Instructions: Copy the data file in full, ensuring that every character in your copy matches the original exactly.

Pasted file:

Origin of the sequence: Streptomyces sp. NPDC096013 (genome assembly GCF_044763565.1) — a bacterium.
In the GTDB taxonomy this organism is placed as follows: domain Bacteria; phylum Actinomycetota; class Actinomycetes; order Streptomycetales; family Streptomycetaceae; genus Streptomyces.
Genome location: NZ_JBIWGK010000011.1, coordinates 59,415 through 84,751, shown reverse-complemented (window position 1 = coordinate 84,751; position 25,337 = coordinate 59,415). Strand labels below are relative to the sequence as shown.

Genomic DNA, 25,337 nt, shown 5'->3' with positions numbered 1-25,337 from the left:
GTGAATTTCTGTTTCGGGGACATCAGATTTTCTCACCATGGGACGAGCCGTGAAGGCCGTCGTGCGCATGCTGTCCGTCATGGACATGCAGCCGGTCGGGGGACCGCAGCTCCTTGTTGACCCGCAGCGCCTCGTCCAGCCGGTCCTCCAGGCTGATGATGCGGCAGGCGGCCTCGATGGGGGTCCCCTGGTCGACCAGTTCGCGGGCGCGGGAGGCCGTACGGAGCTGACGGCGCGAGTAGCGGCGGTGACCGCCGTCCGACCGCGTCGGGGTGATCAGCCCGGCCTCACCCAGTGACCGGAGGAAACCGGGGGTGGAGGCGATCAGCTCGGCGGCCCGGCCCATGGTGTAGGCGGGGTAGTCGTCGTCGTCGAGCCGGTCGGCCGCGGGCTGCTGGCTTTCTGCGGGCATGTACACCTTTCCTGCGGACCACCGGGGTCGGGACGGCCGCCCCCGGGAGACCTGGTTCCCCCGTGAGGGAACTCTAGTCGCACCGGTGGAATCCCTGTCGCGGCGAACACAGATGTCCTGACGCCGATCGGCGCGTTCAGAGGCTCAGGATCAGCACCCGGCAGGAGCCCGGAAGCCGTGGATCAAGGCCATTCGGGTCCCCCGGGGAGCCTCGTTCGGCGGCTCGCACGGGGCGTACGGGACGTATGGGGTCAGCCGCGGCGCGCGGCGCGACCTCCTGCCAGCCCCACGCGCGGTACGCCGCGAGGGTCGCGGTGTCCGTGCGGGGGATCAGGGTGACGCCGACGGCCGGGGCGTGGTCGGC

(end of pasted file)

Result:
Origin of the sequence: Streptomyces sp. NPDC096013 (genome assembly GCF_044763565.1) — a bacterium.
In the GTDB taxonomy this organism is placed as follows: domain Bacteria; phylum Actinomycetota; class Actinomycetes; order Streptomycetales; family Streptomycetaceae; genus Streptomyces.
Genome location: NZ_JBIWGK010000011.1, coordinates 59,415 through 84,751, shown reverse-complemented (window position 1 = coordinate 84,751; position 25,337 = coordinate 59,415). Strand labels below are relative to the sequence as shown.

Genomic DNA, 25,337 nt, shown 5'->3' with positions numbered 1-25,337 from the left:
GTGAATTTCTGTTTCGGGGACATCAGATTTTCTCACCATGGGACGAGCCGTGAAGGCCGTCGTGCGCATGCTGTCCGTCATGGACATGCAGCCGGTCGGGGGACCGCAGCTCCTTGTTGACCCGCAGCGCCTCGTCCAGCCGGTCCTCCAGGCTGATGATGCGGCAGGCGGCCTCGATGGGGGTCCCCTGGTCGACCAGTTCGCGGGCGCGGGAGGCCGTACGGAGCTGACGGCGCGAGTAGCGGCGGTGACCGCCGTCCGACCGCGTCGGGGTGATCAGCCCGGCCTCACCCAGTGACCGGAGGAAACCGGGGGTGGAGGCGATCAGCTCGGCGGCCCGGCCCATGGTGTAGGCGGGGTAGTCGTCGTCGTCGAGCCGGTCGGCCGCGGGCTGCTGGCTTTCTGCGGGCATGTACACCTTTCCTGCGGACCACCGGGGTCGGGACGGCCGCCCCCGGGAGACCTGGTTCCCCCGTGAGGGAACTCTAGTCGCACCGGTGGAATCCCTGTCGCGGCGAACACAGATGTCCTGACGCCGATCGGCGCGTTCAGAGGCTCAGGATCAGCACCCGGCAGGAGCCCGGAAGCCGTGGATCAAGGCCATTCGGGTCCCCCGGGGAGCCTCGTTCGGCGGCTCGCACGGGGCGTACGGGACGTATGGGGTCAGCCGCGGCGCGCGGCGCGACCTCCTGCCAGCCCCACGCGCGGTACGCCGCGAGGGTCGCGGTGTCCGTGCGGGGGATCAGGGTGACGCCGACGGCCGGGGCGTGGTCGGC